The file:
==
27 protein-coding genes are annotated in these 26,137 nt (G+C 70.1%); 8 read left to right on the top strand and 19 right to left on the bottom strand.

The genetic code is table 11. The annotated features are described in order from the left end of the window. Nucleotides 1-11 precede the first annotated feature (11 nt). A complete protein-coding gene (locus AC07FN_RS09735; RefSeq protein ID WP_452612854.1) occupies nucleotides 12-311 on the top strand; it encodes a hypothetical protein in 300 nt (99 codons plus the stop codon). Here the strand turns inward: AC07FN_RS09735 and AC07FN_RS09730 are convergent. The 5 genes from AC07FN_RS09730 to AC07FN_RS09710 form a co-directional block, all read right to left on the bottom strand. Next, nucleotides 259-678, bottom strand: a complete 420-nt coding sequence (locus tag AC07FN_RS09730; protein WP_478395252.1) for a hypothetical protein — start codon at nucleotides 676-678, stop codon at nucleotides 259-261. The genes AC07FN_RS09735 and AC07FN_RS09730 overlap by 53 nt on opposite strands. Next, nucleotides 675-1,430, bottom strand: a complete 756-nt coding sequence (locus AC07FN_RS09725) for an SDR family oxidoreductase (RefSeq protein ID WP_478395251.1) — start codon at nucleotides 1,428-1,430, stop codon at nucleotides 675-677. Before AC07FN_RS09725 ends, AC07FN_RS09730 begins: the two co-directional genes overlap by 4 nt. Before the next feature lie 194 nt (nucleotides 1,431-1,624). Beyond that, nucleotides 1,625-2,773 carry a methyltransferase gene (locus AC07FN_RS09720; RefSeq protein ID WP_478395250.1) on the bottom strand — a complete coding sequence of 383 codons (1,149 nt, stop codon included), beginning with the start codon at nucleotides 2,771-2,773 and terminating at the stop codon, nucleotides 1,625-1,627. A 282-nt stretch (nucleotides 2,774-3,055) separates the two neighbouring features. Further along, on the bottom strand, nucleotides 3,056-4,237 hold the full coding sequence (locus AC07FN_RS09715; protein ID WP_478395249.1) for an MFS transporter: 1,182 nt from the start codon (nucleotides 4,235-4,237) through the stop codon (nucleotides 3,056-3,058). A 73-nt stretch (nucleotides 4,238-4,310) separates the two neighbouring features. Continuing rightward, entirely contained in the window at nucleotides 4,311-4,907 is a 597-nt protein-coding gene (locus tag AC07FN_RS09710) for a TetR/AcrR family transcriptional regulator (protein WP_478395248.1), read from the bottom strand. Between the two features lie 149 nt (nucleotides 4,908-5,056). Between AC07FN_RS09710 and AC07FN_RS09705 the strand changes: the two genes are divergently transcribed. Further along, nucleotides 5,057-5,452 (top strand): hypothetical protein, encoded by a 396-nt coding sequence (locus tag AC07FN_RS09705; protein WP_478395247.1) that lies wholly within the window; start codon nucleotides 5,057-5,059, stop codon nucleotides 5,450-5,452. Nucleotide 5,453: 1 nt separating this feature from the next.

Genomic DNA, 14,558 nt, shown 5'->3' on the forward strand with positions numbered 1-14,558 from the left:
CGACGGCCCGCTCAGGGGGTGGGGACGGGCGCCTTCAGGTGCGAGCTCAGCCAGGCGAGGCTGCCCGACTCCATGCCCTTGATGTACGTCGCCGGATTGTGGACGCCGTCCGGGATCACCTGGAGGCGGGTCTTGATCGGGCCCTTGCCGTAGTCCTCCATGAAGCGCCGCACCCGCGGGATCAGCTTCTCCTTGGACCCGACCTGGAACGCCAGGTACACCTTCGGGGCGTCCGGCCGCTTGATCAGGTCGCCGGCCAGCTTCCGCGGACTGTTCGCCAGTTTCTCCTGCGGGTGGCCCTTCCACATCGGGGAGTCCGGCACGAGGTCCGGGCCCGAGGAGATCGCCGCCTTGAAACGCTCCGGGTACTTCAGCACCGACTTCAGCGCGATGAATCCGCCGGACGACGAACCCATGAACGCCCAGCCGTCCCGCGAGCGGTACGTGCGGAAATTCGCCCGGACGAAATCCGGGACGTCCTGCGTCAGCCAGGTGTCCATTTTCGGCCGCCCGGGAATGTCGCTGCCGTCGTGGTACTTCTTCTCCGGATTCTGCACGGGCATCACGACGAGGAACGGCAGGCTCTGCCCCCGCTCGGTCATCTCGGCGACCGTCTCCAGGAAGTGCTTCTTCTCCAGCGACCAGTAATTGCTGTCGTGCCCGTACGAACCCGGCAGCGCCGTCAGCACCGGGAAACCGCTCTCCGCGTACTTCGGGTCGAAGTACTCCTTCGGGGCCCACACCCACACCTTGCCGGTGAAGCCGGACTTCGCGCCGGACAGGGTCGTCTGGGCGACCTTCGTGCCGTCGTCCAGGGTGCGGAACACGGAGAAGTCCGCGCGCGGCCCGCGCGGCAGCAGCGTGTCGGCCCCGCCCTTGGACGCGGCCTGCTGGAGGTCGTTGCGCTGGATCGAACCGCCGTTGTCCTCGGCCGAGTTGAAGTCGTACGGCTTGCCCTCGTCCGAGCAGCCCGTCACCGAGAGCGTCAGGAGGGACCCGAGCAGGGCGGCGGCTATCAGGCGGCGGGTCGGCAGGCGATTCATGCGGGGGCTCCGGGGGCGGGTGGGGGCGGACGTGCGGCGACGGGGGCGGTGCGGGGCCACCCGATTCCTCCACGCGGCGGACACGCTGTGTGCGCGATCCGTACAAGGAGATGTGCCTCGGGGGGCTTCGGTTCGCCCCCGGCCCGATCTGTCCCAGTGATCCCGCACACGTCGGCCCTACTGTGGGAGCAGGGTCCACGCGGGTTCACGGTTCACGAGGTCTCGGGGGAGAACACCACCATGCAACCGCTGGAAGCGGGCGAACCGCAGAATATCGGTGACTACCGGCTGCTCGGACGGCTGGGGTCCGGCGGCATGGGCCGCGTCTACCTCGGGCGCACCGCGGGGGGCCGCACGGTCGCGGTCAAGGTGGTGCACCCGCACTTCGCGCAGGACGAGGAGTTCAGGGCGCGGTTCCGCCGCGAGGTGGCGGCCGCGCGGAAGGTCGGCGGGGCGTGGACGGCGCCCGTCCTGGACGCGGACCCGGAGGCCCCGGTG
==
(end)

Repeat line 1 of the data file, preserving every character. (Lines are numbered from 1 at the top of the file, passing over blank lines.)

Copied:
27 protein-coding genes are annotated in these 26,137 nt (G+C 70.1%); 8 read left to right on the top strand and 19 right to left on the bottom strand.